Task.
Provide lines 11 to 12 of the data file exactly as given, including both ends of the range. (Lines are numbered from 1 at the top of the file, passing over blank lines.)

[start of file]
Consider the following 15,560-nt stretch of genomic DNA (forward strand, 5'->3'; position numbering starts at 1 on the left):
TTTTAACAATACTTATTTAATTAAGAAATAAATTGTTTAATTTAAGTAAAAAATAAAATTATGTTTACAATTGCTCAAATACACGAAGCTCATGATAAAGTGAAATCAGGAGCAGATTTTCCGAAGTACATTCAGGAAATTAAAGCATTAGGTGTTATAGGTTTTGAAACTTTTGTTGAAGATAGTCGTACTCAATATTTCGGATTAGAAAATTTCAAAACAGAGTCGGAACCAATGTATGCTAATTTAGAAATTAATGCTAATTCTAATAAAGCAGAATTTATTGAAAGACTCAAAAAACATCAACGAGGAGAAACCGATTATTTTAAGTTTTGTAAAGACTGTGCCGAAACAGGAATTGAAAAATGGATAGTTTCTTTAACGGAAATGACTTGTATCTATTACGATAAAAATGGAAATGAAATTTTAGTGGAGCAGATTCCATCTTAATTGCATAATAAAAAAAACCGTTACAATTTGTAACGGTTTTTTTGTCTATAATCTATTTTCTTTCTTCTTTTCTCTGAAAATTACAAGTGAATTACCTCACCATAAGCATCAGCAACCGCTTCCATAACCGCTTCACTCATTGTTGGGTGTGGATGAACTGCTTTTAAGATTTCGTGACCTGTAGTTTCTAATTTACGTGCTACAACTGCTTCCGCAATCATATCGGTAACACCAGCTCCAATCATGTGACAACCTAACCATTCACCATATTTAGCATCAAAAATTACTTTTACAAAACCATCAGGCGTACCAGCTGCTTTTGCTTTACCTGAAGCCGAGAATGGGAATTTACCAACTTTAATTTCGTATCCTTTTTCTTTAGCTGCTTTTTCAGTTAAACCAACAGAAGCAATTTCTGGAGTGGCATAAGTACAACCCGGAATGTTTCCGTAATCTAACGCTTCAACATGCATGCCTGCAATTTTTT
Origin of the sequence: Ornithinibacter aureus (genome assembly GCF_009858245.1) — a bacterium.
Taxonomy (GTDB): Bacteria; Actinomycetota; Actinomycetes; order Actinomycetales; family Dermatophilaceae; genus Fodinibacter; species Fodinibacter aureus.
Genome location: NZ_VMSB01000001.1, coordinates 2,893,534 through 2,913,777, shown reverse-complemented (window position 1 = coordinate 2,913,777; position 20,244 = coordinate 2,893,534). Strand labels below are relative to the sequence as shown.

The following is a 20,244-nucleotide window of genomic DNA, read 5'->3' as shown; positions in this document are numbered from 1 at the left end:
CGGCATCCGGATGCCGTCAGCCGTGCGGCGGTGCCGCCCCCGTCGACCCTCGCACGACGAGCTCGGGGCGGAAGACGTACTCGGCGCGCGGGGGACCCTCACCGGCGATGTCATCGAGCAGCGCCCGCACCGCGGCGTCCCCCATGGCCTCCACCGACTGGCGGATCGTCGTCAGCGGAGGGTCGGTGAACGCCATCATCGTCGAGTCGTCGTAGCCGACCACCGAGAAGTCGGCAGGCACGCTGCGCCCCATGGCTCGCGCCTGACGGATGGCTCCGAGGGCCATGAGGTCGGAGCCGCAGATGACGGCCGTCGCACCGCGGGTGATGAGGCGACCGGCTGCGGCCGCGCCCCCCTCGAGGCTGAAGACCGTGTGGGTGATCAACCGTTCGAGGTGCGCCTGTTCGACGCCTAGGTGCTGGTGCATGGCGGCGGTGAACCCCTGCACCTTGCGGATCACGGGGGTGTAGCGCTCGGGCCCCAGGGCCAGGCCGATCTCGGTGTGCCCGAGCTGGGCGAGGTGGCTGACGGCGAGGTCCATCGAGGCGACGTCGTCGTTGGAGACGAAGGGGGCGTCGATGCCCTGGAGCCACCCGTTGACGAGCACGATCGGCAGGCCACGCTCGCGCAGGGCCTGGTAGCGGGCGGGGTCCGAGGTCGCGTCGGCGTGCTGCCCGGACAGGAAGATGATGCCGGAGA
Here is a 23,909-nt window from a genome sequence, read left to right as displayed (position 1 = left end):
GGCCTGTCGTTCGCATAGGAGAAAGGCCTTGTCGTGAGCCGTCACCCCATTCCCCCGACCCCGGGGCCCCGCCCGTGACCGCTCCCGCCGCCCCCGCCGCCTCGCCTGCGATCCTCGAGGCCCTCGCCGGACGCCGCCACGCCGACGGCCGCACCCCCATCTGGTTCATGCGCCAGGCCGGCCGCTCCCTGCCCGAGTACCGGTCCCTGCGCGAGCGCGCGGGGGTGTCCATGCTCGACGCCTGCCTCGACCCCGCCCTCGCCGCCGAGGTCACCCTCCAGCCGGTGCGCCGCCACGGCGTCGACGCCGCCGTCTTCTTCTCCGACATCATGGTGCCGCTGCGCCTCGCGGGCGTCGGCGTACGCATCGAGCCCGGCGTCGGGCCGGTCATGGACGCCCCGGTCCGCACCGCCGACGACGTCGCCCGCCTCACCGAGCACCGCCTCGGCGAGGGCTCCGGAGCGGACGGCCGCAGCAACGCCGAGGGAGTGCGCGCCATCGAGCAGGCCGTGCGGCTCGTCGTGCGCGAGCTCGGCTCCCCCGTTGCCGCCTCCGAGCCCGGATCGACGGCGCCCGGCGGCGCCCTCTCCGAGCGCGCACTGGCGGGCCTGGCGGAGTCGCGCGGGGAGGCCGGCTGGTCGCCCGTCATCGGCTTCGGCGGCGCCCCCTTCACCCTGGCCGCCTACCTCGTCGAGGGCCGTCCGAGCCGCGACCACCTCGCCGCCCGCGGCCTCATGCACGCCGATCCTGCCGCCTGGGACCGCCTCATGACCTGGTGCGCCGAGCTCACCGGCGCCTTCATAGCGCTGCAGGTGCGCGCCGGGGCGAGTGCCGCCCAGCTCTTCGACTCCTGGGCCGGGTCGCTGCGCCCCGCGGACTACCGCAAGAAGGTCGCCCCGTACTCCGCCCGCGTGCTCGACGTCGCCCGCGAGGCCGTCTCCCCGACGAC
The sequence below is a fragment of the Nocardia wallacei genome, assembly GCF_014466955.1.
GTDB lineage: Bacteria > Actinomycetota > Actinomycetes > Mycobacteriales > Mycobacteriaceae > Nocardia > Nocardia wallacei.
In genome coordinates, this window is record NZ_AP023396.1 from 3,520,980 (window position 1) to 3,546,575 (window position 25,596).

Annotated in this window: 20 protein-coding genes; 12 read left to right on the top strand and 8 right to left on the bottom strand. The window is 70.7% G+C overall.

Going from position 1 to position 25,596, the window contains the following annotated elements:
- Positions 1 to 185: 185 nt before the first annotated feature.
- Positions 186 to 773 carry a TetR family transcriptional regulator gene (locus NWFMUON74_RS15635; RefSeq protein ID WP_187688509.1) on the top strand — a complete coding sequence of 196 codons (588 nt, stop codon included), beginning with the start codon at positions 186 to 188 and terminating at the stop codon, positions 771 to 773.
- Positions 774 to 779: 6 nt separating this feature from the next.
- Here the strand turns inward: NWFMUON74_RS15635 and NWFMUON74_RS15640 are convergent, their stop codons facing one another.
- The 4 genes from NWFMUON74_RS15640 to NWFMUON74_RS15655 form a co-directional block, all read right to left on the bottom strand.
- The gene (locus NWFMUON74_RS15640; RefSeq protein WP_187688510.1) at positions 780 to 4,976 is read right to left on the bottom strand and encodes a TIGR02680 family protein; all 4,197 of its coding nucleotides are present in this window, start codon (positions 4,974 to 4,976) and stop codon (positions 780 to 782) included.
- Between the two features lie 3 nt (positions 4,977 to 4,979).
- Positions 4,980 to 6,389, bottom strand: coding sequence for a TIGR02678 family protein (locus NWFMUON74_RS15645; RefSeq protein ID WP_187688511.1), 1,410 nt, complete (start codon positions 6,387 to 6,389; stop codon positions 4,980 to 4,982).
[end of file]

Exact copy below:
GTDB lineage: Bacteria > Actinomycetota > Actinomycetes > Mycobacteriales > Mycobacteriaceae > Nocardia > Nocardia wallacei.
In genome coordinates, this window is record NZ_AP023396.1 from 3,520,980 (window position 1) to 3,546,575 (window position 25,596).